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THE FOREIGN SERVICE JOURNAL

|

SEPTEMBER 2017

55

president’s E.O., because my intent was to address the order’s

objectives rather than the more controversial implementation

methods. Many in the State Department rightfully focused on

the ideal of fairness; my approach was to propose solutions

based on best practices to achieve the order’s stated aims.

The E.O. vs. Current Practices

The language of the executive order directly reflects the mis-

sion statement of the Diplomatic Security Overseas Criminal

Investigation program (OCI). For instance, the E.O. states its

purpose thus: “to identify

individuals seeking to

enter the United States on

a fraudulent basis with the

intent to cause harm, or

who are at risk of caus-

ing harm subsequent

to their admission.” The

order further speaks to the

importance of in-person interviews and databases of identity

documents, along with the problems of duplicated documents,

evaluating criminal intent and similar issues.

The DS Visa and Passport Security Strategic Plan presented

to Congress in 2006 called for the aggressive expansion of this

OCI initiative to meet three specific, strategic goals: defend-

ing the homeland and foreign partners from terrorist attack

through aggressive and coordinated international law enforce-

ment action; detecting terrorist activity, methods and trends

that exploit international travel vulnerabilities; and disrupting

terrorist efforts to use fraudulent documents by strengthening

the capacities of foreign partners.

OCI has already laid the foundation to achieve and produce

much of the desired information and capabilities outlined in the

E.O. via the overseas Assistant Regional Security Office for Inves-

tigations (ARSO-I) program, which is embedded in consular sec-

tions worldwide. OCI has also made significant contributions to

other White House priorities, such as the disruption of transna-

tional criminal organizations involved in human trafficking and

smuggling of people, including special-interest aliens.

Recommendations

My Dissent Channel message contained a number of recom-

mendations: setting up a Visa Security Task Force Pilot Program,

led by DS, with established reporting requirements to identify

country-specific threats to visa security; mandating and sup-

porting the establishment of ARSO-I—vetted host-nation law

enforcement units in strategic locations; increasing the amount

of fraudulent document identification and impostor detection

training and providing an independent (non-Leahy) funding

source for document inspection equipment that can be easily

donated to host-nation officials; re-negotiating existing agree-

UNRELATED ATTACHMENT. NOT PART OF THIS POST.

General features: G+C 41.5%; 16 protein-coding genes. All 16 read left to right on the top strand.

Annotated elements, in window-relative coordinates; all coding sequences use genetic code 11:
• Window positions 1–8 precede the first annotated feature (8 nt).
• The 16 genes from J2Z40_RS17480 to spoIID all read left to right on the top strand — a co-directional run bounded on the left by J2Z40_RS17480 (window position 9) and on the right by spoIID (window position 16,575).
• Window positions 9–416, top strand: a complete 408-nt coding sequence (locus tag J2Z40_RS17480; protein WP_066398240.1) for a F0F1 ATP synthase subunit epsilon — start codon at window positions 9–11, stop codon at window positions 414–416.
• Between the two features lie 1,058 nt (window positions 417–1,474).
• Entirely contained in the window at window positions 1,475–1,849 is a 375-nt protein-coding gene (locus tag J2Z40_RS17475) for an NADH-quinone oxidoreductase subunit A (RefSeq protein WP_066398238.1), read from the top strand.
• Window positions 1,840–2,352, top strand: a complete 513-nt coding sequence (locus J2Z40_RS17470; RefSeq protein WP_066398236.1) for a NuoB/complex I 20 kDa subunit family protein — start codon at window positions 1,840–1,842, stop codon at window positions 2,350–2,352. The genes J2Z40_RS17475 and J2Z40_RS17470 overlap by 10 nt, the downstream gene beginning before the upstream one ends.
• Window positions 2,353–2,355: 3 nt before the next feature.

ments with other U.S. law enforcement agencies to increase the

amount of law enforcement information shared with consular

officers for use in the adjudication process; and expanding DS

headquarters’ analytical support for the ARSO-I program to

cover open source analysis and social media exploitation of

specified applicants.

Pres. Trump’s executive

order stated his desire to

increase the U.S. govern-

ment’s ability to apply

additional screening to

visa applicants by using

information known to the

respective host country

to assess an applicant’s intent. However, the majority of these

countries do not track or cannot produce records in a suitable

format. In addition, identifying an individual’s intent is compli-

cated by cultural differences and a lack of context. Moreover, the

lack of automation and advanced internet services throughout

most of the world, including the countries identified in the

order, is exactly why the State Department needs to leverage and

promote the expertise of DS—specifically its implementation of

vetted host-nation units—as a matter of policy.

The Department Response

The Diplomatic Security Bureau’s leadership used some of

these recommendations as talking points during working group

sessions with the Bureau of Consular Affairs. DS also used some

of them when meeting with officials from the National Security

Council to discuss future visa security initiatives.

The State Department’s response was DS-centric rather

than department-centric, and was in line with requirements

outlined in the Foreign Affairs Manual. It also directly or indi-

rectly addressed the majority of topics I raised in my cable. The

department acknowledged that DS plays a leading role in the

State Department in implementing visa security initiatives, and

outlined the many proactive steps DS is taking to increase its

international footprint and law enforcement actions under the

ARSO-I program. The department also agreed that it may be time

to update the 2006 Visa and Passport Security Strategic Plan.

The department did not, however, address the underlying

The State Department agreed

that it may be time to update

the 2006Visa and Passport

Security Strategic Plan.